Bill passed Assembly this week, appears just shy of votes needed to pass Senate
ALBANY, N.Y. — Opponents of a New York bill to legalize same-sex marriage say that while they’re having trouble getting their nuanced position heard, their concerns are reflected in splits among legislators and New Yorkers.
They also say the all-or-nothing effort to pass a marriage equality law is blocking a compromise to guarantee full rights for gay couples through civil unions.
The Assembly passed the bill Tuesday night, May 12, 89 to 52, which includes the backing of five Republicans. If passed by the Senate, New York would become the sixth state to legalize same-sex marriage.
But in this best chance yet for proponents to legalize same-sex marriage in New York, there are few rallies and little vitriol from either side.
"We want to make sure to keep this to a respectful dialogue, because we don’t question the motivation of people on the other side," said Dennis Poust of the New York State Catholic Conference. "We’re not going to resort to any kind of homophobia in making our arguments because that is against our teachings and is unjust."
Poust’s group, along with many legislators, says it supports providing every government right to same-sex couples. But they say redefining marriage — with all its cultural and religious aspects — isn’t necessary or even possible in any context other than in a political world.
Poust said a law could force Catholic colleges to provide housing for same-sex couples, require Catholic schools to provide spousal benefits to gay couples, and require justices of the peace to perform same-sex marriages despite their religious beliefs. Others cite examples of wedding photographers and other business operators who would be forced to shelve their religious convictions.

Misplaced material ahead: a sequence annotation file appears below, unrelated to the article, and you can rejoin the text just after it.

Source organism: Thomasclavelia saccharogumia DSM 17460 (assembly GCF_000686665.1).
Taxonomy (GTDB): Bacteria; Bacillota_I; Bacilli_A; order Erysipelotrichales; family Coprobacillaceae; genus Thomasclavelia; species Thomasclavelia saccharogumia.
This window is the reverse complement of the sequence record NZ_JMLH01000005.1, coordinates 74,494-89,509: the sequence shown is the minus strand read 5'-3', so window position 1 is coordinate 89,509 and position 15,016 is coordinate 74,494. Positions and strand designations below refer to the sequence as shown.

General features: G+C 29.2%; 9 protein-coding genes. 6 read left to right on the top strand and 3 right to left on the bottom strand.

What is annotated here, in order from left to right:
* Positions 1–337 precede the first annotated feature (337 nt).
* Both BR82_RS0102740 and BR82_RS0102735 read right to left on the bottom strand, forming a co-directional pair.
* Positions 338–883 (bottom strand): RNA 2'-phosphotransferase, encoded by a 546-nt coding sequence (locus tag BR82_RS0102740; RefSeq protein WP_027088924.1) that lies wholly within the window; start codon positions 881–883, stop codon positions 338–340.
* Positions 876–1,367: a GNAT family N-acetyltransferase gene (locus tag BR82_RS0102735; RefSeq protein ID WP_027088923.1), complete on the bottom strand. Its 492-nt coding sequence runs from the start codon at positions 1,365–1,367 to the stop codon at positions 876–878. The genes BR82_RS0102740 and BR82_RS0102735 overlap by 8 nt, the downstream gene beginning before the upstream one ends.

"The goal should have been a strong civil union bill with all the equality provisions … it’s unfortunate that in the state of New York you have to go to the absolute extreme," said Assemblyman Greg Ball, a Hudson Valley Republican and a Catholic.
The opponents aren’t alone.
In 2006, New York’s highest court ruled 4-2 that the state’s marriage law is constitutional. The ruling noted several "rational" reasons for the state to limit marriage to a union between a man and a woman, including child-rearing.
Even the Assembly, long dominated by liberal Democrats, was divided in 2007, when it last passed its version of a same-sex marriage bill 86-61. Back then, the chamber had a 108-42 Democratic majority. In the Senate today, where Democrats hold a 32-30 majority, the issue is at least a vote or two short of the 32 needed for approval.
Contrary to claims from both sides about their level of public support, independent polls show a divided New York. The most recent is a Siena College poll in April and is the one most noted by supporters of the marriage law. It found 53 percent of New Yorkers supported gay marriage, but the margin of error means it could have been an even split.
In New York, the strategy this year was to frame the issue as a civil right.
"It’s an issue of justice," Assembly Speaker Sheldon Silver said Tuesday. "It’s an issue of civil rights. And I think it’s important that it gets done as quickly as it can get done."
The Empire State Pride Agenda explains that 1,324 rights and responsibilities are denied same-sex couples compared to married couples under state and federal law. They include difficulty in drawing up contracts, wills, trusts, powers of attorney, health care proxies and other legal documents.
In addition, civil unions in other states don’t guarantee all of the same benefits and rights as marriage, and aren’t universally recognized.
Still others believe the fight is about the ability of a powerful lobby and its champions in the Legislature to force societal changes despite the will and rights of the people.
"This is a loud and vocal group," said the Rev. Duane Motley, founder of New Yorkers for Constitutional Freedoms. "We think this is a real assault on religious freedom."
Associated Press Writer Valerie Bauman in Albany contributed to this report.
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